Six Facts about Who is Receiving Social Security Disability

Posted on behalf of Phillips Disability, P.C. on Mar 04, 2016 in SSD

elderly coupleWith about 9 million workers disabled in 2013, the Social Security Disability insurance program provides important benefits to millions of Americans.

Originally intended to provide assistance to the mentally and physically disabled, the breadth of its reach has expanded over the years to include more and more physically disabled Americans.

Who is receiving Social Security Disability and how does the program operate? Here are six facts:

More than one third of men and one half of women receive less than $1,000 per month in disability benefits. When women’s earnings come closer to men’s, their disability benefits should increase.

Not many people leave the disability program. Most people who are accepted into the program do not leave it until they retire from the work force and begin receiving their Social Security retirement benefits.

The most common condition approved for benefits is musculoskeletal disorders. From 1996 to 2014, 65 percent of recipients were receiving benefits for disorders related to nerves, muscles, cartilage, joints, tendons, lower back and neck.

The number of workers who receive disability has increased from 1.6 percent in 1970 to 5.5 percent in 2013. Numerous reasons account for this spike such as an aging population, a decline in employment opportunities and more flexible eligibility criteria.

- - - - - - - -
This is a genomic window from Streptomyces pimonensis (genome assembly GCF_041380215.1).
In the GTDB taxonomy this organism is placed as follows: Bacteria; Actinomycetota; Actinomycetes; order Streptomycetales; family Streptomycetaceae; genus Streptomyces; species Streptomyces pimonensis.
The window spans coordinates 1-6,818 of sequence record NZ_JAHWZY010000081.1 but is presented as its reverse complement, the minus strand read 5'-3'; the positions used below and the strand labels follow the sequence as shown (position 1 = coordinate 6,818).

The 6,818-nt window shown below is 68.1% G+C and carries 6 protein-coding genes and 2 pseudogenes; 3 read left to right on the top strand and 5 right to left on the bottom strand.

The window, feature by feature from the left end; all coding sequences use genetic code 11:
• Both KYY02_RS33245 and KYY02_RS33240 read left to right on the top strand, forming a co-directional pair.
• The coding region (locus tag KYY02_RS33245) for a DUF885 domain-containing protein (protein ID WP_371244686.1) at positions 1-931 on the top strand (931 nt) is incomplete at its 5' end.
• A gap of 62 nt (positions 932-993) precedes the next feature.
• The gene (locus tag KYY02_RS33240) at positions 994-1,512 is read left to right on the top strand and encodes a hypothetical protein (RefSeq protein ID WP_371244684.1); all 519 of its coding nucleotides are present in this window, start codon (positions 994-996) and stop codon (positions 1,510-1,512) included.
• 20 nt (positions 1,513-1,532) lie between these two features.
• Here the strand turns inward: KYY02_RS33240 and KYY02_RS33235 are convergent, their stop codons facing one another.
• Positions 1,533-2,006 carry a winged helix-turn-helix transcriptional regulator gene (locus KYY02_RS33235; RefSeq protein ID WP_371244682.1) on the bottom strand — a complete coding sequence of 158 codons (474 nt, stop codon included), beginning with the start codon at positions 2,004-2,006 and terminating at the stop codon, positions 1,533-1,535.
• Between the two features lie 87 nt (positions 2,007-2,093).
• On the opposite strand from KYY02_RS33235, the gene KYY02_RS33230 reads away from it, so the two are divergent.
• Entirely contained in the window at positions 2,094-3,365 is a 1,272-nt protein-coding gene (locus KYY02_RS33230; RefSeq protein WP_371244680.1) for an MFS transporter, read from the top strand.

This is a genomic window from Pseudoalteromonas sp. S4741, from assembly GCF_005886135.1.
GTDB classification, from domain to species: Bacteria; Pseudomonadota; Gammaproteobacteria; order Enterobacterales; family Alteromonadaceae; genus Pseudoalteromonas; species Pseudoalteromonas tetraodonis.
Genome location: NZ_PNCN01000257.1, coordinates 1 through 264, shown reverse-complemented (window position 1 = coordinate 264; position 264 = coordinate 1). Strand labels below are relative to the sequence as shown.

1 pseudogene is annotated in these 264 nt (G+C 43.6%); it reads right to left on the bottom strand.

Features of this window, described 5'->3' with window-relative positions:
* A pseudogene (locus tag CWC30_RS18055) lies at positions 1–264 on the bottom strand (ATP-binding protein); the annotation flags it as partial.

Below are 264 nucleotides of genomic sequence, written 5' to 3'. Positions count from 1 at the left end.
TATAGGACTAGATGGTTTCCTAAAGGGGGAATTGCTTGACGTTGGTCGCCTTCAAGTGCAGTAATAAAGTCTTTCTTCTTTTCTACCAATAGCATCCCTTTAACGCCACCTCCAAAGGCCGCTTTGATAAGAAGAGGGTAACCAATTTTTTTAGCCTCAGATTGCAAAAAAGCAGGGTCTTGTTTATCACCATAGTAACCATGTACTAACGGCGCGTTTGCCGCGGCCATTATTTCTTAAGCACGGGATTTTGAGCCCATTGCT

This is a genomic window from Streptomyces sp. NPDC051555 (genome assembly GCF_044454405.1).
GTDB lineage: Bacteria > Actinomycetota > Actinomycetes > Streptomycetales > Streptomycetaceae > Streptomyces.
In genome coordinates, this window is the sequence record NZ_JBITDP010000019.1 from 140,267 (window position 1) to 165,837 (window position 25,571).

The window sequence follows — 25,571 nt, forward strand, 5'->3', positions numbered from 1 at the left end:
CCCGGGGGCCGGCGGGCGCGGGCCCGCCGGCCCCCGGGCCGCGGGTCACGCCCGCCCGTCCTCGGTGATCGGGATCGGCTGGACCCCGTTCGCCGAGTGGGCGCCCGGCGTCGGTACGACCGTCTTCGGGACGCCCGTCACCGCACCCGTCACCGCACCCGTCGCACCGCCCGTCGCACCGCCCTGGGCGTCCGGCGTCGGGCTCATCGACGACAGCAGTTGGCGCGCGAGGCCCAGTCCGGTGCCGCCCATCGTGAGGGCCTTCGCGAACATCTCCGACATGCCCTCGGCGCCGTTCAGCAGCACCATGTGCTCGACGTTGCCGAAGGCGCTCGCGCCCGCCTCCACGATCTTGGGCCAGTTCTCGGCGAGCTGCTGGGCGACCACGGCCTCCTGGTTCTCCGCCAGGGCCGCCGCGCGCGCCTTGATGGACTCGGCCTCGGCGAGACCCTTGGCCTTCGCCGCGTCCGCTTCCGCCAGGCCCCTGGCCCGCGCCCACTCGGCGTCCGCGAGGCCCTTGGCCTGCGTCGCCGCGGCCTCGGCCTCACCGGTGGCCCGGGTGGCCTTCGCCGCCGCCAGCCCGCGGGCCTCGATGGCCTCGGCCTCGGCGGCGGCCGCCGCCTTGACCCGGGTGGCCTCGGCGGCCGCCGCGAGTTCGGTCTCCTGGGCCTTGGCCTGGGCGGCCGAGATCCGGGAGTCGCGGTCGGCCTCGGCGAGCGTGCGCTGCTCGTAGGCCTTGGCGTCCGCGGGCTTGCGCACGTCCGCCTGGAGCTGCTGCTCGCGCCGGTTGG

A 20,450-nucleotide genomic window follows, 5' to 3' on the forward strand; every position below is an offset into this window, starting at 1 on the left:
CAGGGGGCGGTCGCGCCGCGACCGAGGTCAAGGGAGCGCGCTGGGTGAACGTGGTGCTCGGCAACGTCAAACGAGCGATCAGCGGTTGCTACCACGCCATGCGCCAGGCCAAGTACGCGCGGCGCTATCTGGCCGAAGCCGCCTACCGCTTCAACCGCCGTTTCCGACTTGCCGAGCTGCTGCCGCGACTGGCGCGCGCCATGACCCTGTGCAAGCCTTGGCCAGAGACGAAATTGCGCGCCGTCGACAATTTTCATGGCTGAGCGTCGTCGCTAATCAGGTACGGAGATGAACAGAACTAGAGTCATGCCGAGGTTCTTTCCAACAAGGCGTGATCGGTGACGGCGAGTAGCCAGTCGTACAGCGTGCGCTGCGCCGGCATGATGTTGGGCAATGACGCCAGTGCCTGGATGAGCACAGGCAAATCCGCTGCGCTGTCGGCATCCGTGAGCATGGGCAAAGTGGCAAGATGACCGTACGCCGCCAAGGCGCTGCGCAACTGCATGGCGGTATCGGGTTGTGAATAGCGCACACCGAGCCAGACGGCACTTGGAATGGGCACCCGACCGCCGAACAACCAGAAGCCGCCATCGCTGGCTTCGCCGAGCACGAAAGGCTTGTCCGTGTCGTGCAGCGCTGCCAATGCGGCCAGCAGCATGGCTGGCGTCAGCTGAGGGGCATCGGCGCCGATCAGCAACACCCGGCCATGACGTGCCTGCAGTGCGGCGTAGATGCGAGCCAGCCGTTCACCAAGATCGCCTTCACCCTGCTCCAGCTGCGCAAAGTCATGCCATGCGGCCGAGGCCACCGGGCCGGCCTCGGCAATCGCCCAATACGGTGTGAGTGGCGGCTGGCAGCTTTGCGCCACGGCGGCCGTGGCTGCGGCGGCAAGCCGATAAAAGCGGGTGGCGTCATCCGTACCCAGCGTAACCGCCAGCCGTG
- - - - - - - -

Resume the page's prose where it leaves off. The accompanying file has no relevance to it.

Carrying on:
Southerners are most likely to receive disability. In 2014, West Virginia had the most residents on disability at 8.9 percent. Alabama, Mississippi and West Virginia have the highest percentages of circulatory disease.

Disability benefits are given most frequently to low-income Americans. Just less than fifty percent of disability recipients were between the ages of 31 to 49 and in the lowest income bracket.

If you need to speak to a disability attorney about filing a disability claim or an appeal, contact the law offices of Phillips Disability to discover your legal options today.

Call 1-800-503-2000 or complete a Free Case Evaluation form.

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